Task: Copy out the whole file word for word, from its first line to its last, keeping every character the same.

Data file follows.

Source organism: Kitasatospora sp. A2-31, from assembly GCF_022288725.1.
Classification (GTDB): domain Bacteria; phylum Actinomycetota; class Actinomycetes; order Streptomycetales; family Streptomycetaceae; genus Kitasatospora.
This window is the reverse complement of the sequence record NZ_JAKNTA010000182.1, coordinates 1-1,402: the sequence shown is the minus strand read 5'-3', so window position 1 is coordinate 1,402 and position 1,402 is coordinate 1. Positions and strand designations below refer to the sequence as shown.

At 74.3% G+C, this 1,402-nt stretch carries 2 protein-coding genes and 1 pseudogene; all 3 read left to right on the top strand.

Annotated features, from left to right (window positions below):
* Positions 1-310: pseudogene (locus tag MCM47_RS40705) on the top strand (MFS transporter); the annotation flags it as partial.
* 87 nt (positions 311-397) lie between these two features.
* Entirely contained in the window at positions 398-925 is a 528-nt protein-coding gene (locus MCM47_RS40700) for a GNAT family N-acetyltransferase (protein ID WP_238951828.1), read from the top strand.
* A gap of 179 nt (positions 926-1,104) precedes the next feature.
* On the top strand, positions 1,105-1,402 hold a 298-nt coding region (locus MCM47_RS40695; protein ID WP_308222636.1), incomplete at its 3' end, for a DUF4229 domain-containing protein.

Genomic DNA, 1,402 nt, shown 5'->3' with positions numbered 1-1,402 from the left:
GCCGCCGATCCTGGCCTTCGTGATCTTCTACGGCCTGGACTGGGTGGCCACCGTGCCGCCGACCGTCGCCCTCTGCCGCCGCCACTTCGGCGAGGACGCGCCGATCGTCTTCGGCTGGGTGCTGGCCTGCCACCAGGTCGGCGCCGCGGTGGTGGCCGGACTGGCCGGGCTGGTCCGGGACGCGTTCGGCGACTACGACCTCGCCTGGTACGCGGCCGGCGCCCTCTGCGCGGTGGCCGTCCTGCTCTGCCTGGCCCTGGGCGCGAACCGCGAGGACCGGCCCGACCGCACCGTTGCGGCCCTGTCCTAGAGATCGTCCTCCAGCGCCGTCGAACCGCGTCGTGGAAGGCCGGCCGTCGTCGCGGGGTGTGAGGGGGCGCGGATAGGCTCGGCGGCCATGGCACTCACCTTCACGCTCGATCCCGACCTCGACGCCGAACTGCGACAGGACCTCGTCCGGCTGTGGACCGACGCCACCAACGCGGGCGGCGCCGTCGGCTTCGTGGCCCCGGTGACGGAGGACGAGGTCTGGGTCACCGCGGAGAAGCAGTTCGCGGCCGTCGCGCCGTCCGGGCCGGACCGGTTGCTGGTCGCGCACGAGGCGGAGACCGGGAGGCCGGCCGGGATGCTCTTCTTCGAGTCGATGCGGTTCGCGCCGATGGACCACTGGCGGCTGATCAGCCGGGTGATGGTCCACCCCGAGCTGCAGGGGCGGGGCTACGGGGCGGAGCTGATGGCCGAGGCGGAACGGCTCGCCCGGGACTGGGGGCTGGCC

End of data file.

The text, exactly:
Source organism: Kitasatospora sp. A2-31, from assembly GCF_022288725.1.
Classification (GTDB): domain Bacteria; phylum Actinomycetota; class Actinomycetes; order Streptomycetales; family Streptomycetaceae; genus Kitasatospora.
This window is the reverse complement of the sequence record NZ_JAKNTA010000182.1, coordinates 1-1,402: the sequence shown is the minus strand read 5'-3', so window position 1 is coordinate 1,402 and position 1,402 is coordinate 1. Positions and strand designations below refer to the sequence as shown.

At 74.3% G+C, this 1,402-nt stretch carries 2 protein-coding genes and 1 pseudogene; all 3 read left to right on the top strand.

Annotated features, from left to right (window positions below):
* Positions 1-310: pseudogene (locus tag MCM47_RS40705) on the top strand (MFS transporter); the annotation flags it as partial.
* 87 nt (positions 311-397) lie between these two features.
* Entirely contained in the window at positions 398-925 is a 528-nt protein-coding gene (locus MCM47_RS40700) for a GNAT family N-acetyltransferase (protein ID WP_238951828.1), read from the top strand.
* A gap of 179 nt (positions 926-1,104) precedes the next feature.
* On the top strand, positions 1,105-1,402 hold a 298-nt coding region (locus MCM47_RS40695; protein ID WP_308222636.1), incomplete at its 3' end, for a DUF4229 domain-containing protein.

Genomic DNA, 1,402 nt, shown 5'->3' with positions numbered 1-1,402 from the left:
GCCGCCGATCCTGGCCTTCGTGATCTTCTACGGCCTGGACTGGGTGGCCACCGTGCCGCCGACCGTCGCCCTCTGCCGCCGCCACTTCGGCGAGGACGCGCCGATCGTCTTCGGCTGGGTGCTGGCCTGCCACCAGGTCGGCGCCGCGGTGGTGGCCGGACTGGCCGGGCTGGTCCGGGACGCGTTCGGCGACTACGACCTCGCCTGGTACGCGGCCGGCGCCCTCTGCGCGGTGGCCGTCCTGCTCTGCCTGGCCCTGGGCGCGAACCGCGAGGACCGGCCCGACCGCACCGTTGCGGCCCTGTCCTAGAGATCGTCCTCCAGCGCCGTCGAACCGCGTCGTGGAAGGCCGGCCGTCGTCGCGGGGTGTGAGGGGGCGCGGATAGGCTCGGCGGCCATGGCACTCACCTTCACGCTCGATCCCGACCTCGACGCCGAACTGCGACAGGACCTCGTCCGGCTGTGGACCGACGCCACCAACGCGGGCGGCGCCGTCGGCTTCGTGGCCCCGGTGACGGAGGACGAGGTCTGGGTCACCGCGGAGAAGCAGTTCGCGGCCGTCGCGCCGTCCGGGCCGGACCGGTTGCTGGTCGCGCACGAGGCGGAGACCGGGAGGCCGGCCGGGATGCTCTTCTTCGAGTCGATGCGGTTCGCGCCGATGGACCACTGGCGGCTGATCAGCCGGGTGATGGTCCACCCCGAGCTGCAGGGGCGGGGCTACGGGGCGGAGCTGATGGCCGAGGCGGAACGGCTCGCCCGGGACTGGGGGCTGGCC